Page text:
I meditated every day during June, and here is the main thing I learned: for me, meditation is not about silencing my mind. Meditation is about being less attached to my thoughts, stepping into a state of awareness, not assuming that my thoughts are what defines me.
I’ve gotten frustrated in past attempts at meditation because I am rarely able to completely quiet my thoughts. In fact, sometimes when I sit down to meditate my thoughts intensify. Even though in my (very brief) studies of meditation modalities, I’ve seen it said that meditation is NOT about stopping the thoughts, it’s about less attached to them, letting them pass like the weather. Even so, I’ve always felt like I wasn’t “doing it right” because my brain often insisted on being so loud during meditation.
During June I started attending a weekly meditation class. This teacher uses iRest meditation (iRest = integrative restoration) which is a modernized, westernized interpretation of traditional yoga nidra. One thing I really like about this approach is that we are not guided to let go of our thoughts. Instead, we are guided to become deeply aware of our bodies. When I am able to connect more with my body, I do very much find that my thoughts are less overwhelming.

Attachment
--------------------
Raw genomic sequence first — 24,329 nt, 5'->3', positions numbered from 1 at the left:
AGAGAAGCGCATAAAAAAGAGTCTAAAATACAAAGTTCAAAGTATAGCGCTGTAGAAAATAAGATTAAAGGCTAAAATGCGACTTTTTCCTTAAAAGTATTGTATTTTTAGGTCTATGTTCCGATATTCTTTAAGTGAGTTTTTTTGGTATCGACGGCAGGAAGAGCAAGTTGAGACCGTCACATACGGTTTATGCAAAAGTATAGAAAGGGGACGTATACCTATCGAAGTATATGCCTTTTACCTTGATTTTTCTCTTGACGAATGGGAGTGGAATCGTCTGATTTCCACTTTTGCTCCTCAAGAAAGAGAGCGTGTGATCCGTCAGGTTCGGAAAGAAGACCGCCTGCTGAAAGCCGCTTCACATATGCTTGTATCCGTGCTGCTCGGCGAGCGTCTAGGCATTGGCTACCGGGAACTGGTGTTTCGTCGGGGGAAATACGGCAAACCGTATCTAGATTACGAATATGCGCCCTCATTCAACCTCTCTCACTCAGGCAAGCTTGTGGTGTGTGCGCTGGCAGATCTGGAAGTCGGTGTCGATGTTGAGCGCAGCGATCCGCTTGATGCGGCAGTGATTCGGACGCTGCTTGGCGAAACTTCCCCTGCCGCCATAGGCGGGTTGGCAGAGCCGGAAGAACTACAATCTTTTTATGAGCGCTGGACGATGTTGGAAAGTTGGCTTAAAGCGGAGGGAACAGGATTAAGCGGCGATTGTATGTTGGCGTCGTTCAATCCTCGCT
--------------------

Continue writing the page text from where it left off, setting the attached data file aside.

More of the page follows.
This all probably sounds quite “duh” to anyone with more meditation knowledge and experience, but it’s been a big shift for me. Most of the meditation I’ve tried in the past was in the framework of focus on the breath, let thoughts go. But I’d often find myself sitting there thinking about letting thoughts go, then thinking about how I wasn’t letting thoughts go, and basically getting deeper and deeper into a mental wormhole quite counter to the entire point of a meditation practice.
And on a personal level, I’ve also been working on simply accepting the fact that I have a noisy mind. The noisiness inside my head is something I often try to resist, and sometimes it is not an ideal experience (hi anxiety). But on the otherhand, the noisiness in my head is also what leads me to contemplate life in deeper ways. It is what leads me to question, to experience, to create.
I’m planning to continue my daily meditation practice for the forseeable future, but not with the goal of eradicating the noisiness of my mind. It is useful to create distance from my thoughts, to be in my body, to know that I am more than my mental ramblings. But I’m also embracing the fact that alongside all the noise, my brain also makes a pretty damn beautiful symphony.